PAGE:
IIn a scene from Cold Enough for Snow, the unnamed narrator explains to her mother why she loves Greek myths. They function like a camera obscura, she says, but for human nature: “By looking indirectly at the thing they wanted to focus on, they could sometimes see it even more clearly than with their own eyes.” What, exactly, our narrator might be focusing on drives this novella like a ghost.
Cold Enough for Snow is the second book by Melbourne writer Jessica Au. This earned him the first Novel Award in 2020 and comes a decade after his acclaimed debut, Cargo. The plot is simple; “misleadingly” therefore, as some Comments noted: mother and adult daughter visit Japan, see the sights, admire the art and food, go home. What we hear of their conversation is everyday and low-key, frustratingly at odds with the narrator’s pressing thirst for connection. A whirlwind of memories of interactions with others: her partner Laurie, with whom she plans to have a child; the lecturer who introduced him to “the classics”; a troubling customer at the Chinese restaurant where she once worked.
What binds these seemingly undirected reminiscences is a concern for care. The narrator’s mother and uncle, born in Hong Kong, are “cautious” in their actions, pay “attention to [their] clothing and appearance. She recalls her mother “perfectly fixing and adjusting” her childhood clothes; the “carefully chosen” objects in the house of his lecturer; Laurie “carefully measures and planes the wood” for her father’s workshop. “Attention brought to its highest degree, wrote Simone Weil, is the same thing as prayer. This presupposes faith and love.
Au’s quiet, relentless focus would be hard to capture in a longer book – but this short story is graceful and to the point. Like the narrator fine-tuning the aperture of his Nikon camera, Au seems to be saying, we have to choose our scale, which we pay attention to. The narrator, searching for a deeper meaning, is clouded by the possibility that this choice is simply random. She envies Laurie’s ability to “see things others might miss” and warns about “little details” in Japan’s low-key museums, bathhouses and bookstores. Glazed ceramics, fabrics, foliage, paintings: meaning floats on the surface, then disperses, as on lapping water. She takes her mother to an Impressionist exhibition in Tokyo, full of “paths and gardens and ever-changing light, [showing] the world not as it was, but a version of the world as it could be, suggestions and dreams.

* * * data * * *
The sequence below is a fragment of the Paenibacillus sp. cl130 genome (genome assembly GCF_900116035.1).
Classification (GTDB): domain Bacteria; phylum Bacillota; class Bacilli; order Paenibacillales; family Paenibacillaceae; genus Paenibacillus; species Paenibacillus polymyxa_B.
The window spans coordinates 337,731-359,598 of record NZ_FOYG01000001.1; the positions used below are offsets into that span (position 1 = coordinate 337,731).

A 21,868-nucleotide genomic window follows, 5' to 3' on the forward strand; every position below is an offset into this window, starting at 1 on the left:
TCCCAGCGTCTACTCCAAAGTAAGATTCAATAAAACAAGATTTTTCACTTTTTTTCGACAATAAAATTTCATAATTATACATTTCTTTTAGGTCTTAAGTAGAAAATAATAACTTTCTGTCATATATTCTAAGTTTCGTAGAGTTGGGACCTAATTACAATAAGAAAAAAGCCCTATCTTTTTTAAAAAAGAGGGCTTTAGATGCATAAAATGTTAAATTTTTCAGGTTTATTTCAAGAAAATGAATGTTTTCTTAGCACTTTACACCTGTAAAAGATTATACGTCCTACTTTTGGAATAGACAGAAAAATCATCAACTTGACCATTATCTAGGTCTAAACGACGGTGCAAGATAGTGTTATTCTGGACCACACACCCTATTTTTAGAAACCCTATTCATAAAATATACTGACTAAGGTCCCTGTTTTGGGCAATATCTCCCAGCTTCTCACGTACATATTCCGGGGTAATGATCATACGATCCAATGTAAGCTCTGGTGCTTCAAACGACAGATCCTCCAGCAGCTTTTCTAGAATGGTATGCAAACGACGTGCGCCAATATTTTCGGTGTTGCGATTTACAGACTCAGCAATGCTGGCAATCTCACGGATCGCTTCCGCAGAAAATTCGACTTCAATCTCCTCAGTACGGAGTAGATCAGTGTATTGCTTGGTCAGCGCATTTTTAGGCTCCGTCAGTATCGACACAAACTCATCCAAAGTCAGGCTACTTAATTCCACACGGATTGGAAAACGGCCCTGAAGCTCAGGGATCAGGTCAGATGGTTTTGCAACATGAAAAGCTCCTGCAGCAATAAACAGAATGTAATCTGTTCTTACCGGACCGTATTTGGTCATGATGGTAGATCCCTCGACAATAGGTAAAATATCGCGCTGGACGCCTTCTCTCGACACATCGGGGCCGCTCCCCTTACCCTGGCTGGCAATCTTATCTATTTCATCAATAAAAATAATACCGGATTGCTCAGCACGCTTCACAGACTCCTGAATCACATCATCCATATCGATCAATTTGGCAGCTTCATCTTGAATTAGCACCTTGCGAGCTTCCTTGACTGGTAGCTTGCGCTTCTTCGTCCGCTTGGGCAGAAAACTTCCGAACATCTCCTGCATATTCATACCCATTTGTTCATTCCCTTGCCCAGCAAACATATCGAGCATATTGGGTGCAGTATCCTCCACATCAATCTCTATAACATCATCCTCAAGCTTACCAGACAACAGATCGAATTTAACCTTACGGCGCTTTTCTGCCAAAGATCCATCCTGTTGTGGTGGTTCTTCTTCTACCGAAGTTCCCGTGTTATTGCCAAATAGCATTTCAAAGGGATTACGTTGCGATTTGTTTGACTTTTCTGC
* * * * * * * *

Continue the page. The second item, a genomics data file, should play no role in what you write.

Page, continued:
The two women walk peacefully through shady parks and forests, subways and muted shops. An older Japan – of villages, lanterns, temples – “halfway between cliché and truth”, sparkles under the “gentle rain”. By contrast, the narrator’s home in Australia seems soulless and overly bright, with its vast highways, sprawling suburbs and screeching birds. The objects that emerge from her trip – a jewel, a photo, a bowl – betray her desire for a more intimate scale.
What the narrator wants are ways to “know someone and have them know me”. The trip seems obsessively planned around experiences that might spark vocabulary sharing with his mother, until the time of the evening that “might be nice” for a certain restaurant. A melancholic detachment seeps into all this perfect stillness – an anxious feeling of being out of the moment, not much different from that seen in Katherine Brabon’s The Shut Ins or Katie Kitamura’s Intimacies. Another lost vocabulary hovers: her mother’s first language is Cantonese, hers is English – “we only ever spoke one”.
Cold Enough for Snow is filled with meticulous observations: the temperature (“the subtropical feel, the smell of steam and tea and rain”); color (“a blue plate, the color of agate, on which white flowers, probably lotuses, were painted, and … a mud-brown bowl, the interior of which was the color of eggshells”); light (as a rule, “milky”). The narrator wonders about the way she too is observed – by her lover as she falls asleep, in the way “one is able to look at someone one knows well”. One way to know anything, perhaps the only way, is to look.
Finally, we come up against what is not knowable. At has mentioned his taste for “reversing narrative expectation… open endings, scenes where nothing happens but where everything happens”. Cold Enough for Snow is exactly that, a book of inference and little mysteries. The stories, memories and images Au puts on the table defy easy conclusions – like the lines of a screen painting the narrator admires: “Some were strong and precise, while others bled and s faded, giving the impression of vapor.And yet, when you looked up, you saw something: mountains, dissolution, form and color flowing ever downward. Aesthetic, opaque, endlessly unfolding.